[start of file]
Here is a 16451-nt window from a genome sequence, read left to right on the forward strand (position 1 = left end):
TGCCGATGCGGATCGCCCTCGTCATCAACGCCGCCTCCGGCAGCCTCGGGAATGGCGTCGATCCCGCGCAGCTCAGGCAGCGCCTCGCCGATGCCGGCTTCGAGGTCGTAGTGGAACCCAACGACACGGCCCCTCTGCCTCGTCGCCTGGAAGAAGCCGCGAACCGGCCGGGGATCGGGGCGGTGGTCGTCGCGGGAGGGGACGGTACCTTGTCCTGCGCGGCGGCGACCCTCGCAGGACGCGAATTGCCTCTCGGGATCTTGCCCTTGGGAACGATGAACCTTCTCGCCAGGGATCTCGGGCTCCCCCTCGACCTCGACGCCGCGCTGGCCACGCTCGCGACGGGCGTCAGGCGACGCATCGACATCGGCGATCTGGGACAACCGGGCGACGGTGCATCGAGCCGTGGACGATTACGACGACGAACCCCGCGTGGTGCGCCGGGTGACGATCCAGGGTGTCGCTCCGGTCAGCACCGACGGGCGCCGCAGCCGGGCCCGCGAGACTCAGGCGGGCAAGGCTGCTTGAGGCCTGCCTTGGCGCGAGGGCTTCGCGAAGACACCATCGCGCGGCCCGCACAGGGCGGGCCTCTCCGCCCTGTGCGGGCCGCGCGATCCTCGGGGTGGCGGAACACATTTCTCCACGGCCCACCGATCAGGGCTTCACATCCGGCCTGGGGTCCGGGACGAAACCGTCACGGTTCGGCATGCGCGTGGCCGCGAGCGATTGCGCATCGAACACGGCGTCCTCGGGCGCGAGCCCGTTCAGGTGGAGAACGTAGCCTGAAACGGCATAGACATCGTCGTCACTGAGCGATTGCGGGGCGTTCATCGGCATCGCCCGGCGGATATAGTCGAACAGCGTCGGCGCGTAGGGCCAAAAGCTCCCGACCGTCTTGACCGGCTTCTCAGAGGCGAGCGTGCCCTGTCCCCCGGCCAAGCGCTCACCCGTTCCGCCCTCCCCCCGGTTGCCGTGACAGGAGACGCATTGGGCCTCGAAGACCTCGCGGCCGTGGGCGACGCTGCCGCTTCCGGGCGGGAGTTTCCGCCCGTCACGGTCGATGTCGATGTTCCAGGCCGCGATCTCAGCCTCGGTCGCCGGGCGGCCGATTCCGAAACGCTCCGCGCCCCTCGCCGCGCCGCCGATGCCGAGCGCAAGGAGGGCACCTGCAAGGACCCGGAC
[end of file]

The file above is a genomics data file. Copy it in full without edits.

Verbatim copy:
Here is a 16451-nt window from a genome sequence, read left to right on the forward strand (position 1 = left end):
TGCCGATGCGGATCGCCCTCGTCATCAACGCCGCCTCCGGCAGCCTCGGGAATGGCGTCGATCCCGCGCAGCTCAGGCAGCGCCTCGCCGATGCCGGCTTCGAGGTCGTAGTGGAACCCAACGACACGGCCCCTCTGCCTCGTCGCCTGGAAGAAGCCGCGAACCGGCCGGGGATCGGGGCGGTGGTCGTCGCGGGAGGGGACGGTACCTTGTCCTGCGCGGCGGCGACCCTCGCAGGACGCGAATTGCCTCTCGGGATCTTGCCCTTGGGAACGATGAACCTTCTCGCCAGGGATCTCGGGCTCCCCCTCGACCTCGACGCCGCGCTGGCCACGCTCGCGACGGGCGTCAGGCGACGCATCGACATCGGCGATCTGGGACAACCGGGCGACGGTGCATCGAGCCGTGGACGATTACGACGACGAACCCCGCGTGGTGCGCCGGGTGACGATCCAGGGTGTCGCTCCGGTCAGCACCGACGGGCGCCGCAGCCGGGCCCGCGAGACTCAGGCGGGCAAGGCTGCTTGAGGCCTGCCTTGGCGCGAGGGCTTCGCGAAGACACCATCGCGCGGCCCGCACAGGGCGGGCCTCTCCGCCCTGTGCGGGCCGCGCGATCCTCGGGGTGGCGGAACACATTTCTCCACGGCCCACCGATCAGGGCTTCACATCCGGCCTGGGGTCCGGGACGAAACCGTCACGGTTCGGCATGCGCGTGGCCGCGAGCGATTGCGCATCGAACACGGCGTCCTCGGGCGCGAGCCCGTTCAGGTGGAGAACGTAGCCTGAAACGGCATAGACATCGTCGTCACTGAGCGATTGCGGGGCGTTCATCGGCATCGCCCGGCGGATATAGTCGAACAGCGTCGGCGCGTAGGGCCAAAAGCTCCCGACCGTCTTGACCGGCTTCTCAGAGGCGAGCGTGCCCTGTCCCCCGGCCAAGCGCTCACCCGTTCCGCCCTCCCCCCGGTTGCCGTGACAGGAGACGCATTGGGCCTCGAAGACCTCGCGGCCGTGGGCGACGCTGCCGCTTCCGGGCGGGAGTTTCCGCCCGTCACGGTCGATGTCGATGTTCCAGGCCGCGATCTCAGCCTCGGTCGCCGGGCGGCCGATTCCGAAACGCTCCGCGCCCCTCGCCGCGCCGCCGATGCCGAGCGCAAGGAGGGCACCTGCAAGGACCCGGAC